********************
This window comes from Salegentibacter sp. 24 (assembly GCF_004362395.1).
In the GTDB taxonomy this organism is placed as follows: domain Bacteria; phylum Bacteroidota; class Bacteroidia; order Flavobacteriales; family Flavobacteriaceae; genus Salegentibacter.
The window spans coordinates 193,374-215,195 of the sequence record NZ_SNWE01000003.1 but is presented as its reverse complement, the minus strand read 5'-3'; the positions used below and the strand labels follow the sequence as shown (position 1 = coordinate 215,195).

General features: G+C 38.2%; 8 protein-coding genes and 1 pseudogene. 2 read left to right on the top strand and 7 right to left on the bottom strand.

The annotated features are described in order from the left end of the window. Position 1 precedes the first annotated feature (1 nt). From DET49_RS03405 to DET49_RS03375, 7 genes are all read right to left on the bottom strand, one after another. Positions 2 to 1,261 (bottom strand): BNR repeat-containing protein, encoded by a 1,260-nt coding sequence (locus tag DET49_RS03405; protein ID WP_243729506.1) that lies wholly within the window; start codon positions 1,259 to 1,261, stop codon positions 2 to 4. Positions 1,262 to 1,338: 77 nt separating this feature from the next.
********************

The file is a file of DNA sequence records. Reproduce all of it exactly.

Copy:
This window comes from Salegentibacter sp. 24 (assembly GCF_004362395.1).
In the GTDB taxonomy this organism is placed as follows: domain Bacteria; phylum Bacteroidota; class Bacteroidia; order Flavobacteriales; family Flavobacteriaceae; genus Salegentibacter.
The window spans coordinates 193,374-215,195 of the sequence record NZ_SNWE01000003.1 but is presented as its reverse complement, the minus strand read 5'-3'; the positions used below and the strand labels follow the sequence as shown (position 1 = coordinate 215,195).

General features: G+C 38.2%; 8 protein-coding genes and 1 pseudogene. 2 read left to right on the top strand and 7 right to left on the bottom strand.

The annotated features are described in order from the left end of the window. Position 1 precedes the first annotated feature (1 nt). From DET49_RS03405 to DET49_RS03375, 7 genes are all read right to left on the bottom strand, one after another. Positions 2 to 1,261 (bottom strand): BNR repeat-containing protein, encoded by a 1,260-nt coding sequence (locus tag DET49_RS03405; protein ID WP_243729506.1) that lies wholly within the window; start codon positions 1,259 to 1,261, stop codon positions 2 to 4. Positions 1,262 to 1,338: 77 nt separating this feature from the next.